Nagase seemed rather enthusiastic about the Arkbird, so perhaps she entered the military primarily as a means to become an astronaut in Osea's version of NASA. As for the others, well, Osea did characterize their military as a defense force. Perhaps the fact that they were invading another country didn't sit well with them.
I'd say the whole schmozz was inspired by a number of anti-war war games and films...witness Metal Gear, Full Metal Jacket and Platoon as examples. Heck, look at the Punisher series Born. In it we are treated to mass slaughter of friend and foe, fragging of officers, a Vietcong girl raped, and numerous war atrocities. Through all that blood and gore there is an underlying message that War Is Hell.
It's canon that it doesn't sit well with them; listen to the comm chatter in the mission where you fly air support for the Osean ground forces launching the invasion of Yuktobania. It's even worse for them considering they personally had the chance to talk to the President and listen to him express his own wishes for peace, only for the war to suddenly escalate when no one was expecting Osea to invade Yuktobania that early on when it didn't yet seem necessary.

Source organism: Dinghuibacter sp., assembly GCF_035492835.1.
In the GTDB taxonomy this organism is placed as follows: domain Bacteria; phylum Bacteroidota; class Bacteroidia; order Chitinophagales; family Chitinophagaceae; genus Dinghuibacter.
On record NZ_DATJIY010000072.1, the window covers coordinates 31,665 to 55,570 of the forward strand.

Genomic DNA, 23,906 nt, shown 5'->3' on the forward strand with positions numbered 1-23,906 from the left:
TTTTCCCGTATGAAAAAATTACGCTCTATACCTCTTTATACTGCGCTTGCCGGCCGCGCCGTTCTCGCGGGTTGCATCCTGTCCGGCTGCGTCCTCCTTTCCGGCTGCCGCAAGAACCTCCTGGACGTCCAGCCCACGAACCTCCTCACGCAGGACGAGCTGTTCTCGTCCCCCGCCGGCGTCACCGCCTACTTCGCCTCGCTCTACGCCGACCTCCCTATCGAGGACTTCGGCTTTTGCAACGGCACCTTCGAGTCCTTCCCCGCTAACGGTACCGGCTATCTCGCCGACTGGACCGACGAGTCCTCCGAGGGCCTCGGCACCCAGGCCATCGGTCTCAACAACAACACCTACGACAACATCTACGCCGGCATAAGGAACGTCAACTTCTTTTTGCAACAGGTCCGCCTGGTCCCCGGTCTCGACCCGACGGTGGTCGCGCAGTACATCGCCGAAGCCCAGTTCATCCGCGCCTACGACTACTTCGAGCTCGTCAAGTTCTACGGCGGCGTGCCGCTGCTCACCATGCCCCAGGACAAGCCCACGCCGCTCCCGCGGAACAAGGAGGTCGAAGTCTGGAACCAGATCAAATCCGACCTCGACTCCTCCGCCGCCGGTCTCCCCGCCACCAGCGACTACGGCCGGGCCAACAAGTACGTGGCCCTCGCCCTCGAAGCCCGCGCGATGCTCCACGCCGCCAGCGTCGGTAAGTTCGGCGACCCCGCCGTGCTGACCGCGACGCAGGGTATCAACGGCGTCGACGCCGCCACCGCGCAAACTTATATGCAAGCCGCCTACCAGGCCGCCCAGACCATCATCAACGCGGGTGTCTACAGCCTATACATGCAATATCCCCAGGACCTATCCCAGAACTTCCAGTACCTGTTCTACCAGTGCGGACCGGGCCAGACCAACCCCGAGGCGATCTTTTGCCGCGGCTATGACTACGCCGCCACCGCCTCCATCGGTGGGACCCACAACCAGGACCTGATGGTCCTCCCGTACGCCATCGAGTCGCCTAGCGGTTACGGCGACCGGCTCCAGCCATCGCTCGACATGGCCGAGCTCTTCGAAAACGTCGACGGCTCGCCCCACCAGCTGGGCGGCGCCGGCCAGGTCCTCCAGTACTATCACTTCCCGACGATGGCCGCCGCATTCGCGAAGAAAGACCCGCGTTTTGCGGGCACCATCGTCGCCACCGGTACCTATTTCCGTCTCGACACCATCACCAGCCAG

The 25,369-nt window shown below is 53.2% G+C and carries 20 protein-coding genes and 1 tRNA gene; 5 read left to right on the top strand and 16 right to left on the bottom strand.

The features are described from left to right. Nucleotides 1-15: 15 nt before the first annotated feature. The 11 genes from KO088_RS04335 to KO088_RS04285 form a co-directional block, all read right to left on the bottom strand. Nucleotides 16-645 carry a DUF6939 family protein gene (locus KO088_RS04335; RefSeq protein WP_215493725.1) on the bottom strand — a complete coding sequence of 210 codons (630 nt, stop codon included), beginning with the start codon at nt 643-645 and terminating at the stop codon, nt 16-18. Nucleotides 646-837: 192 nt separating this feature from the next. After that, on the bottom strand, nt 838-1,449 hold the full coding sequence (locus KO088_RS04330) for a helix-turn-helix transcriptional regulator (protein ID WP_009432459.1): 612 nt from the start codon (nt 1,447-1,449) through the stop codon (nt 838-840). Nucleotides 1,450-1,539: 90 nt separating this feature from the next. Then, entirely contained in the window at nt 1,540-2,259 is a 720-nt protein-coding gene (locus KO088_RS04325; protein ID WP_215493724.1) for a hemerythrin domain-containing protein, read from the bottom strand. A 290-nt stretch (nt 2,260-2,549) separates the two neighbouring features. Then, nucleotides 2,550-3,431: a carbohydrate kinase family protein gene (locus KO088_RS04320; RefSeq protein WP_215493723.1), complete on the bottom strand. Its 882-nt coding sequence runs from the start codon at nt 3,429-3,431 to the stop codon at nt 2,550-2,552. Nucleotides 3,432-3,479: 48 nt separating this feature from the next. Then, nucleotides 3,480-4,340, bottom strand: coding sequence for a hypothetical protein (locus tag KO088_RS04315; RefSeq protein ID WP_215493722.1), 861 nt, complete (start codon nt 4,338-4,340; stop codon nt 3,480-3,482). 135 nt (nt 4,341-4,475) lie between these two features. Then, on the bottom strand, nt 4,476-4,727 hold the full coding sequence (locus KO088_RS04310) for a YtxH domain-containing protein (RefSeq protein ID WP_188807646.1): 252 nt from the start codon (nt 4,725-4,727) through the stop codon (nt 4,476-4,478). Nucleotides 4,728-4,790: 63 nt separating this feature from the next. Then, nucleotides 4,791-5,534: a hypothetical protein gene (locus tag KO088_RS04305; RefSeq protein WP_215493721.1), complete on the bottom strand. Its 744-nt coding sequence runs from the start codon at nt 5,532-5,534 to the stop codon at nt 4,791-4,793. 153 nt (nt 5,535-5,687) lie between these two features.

They are also all Attention-Deficit, which is a no-no for pilots, but must be the case. Due to the nature of the script occupying the same space as unscripted commentary on your actions, maudlin commentary on the dire state of the world and the gruesome pointlessness of warfare rarely are heard without preceding or precession by ecstatic shouts of "Good kill!" and "The Captain got another one!"
Why do people keep calling the destruction of Excalibur "pulling the sword from the stone"? As a teammate's Pun once or twice, sure. But what justification is there for everybody on both sides calling the destruction of a Wave Motion Gun "pulling the sword from the stone" in a completely sincere voice?
Oh, god! There's Arthurian legend all over the damn place in Ace Combat 0, and you chose to discuss that? Does ANYONE have a problem with naming a battle field "The Round Table?" I get it, its a round plateau surrounded by cliffs, but they couldn't think of anything better?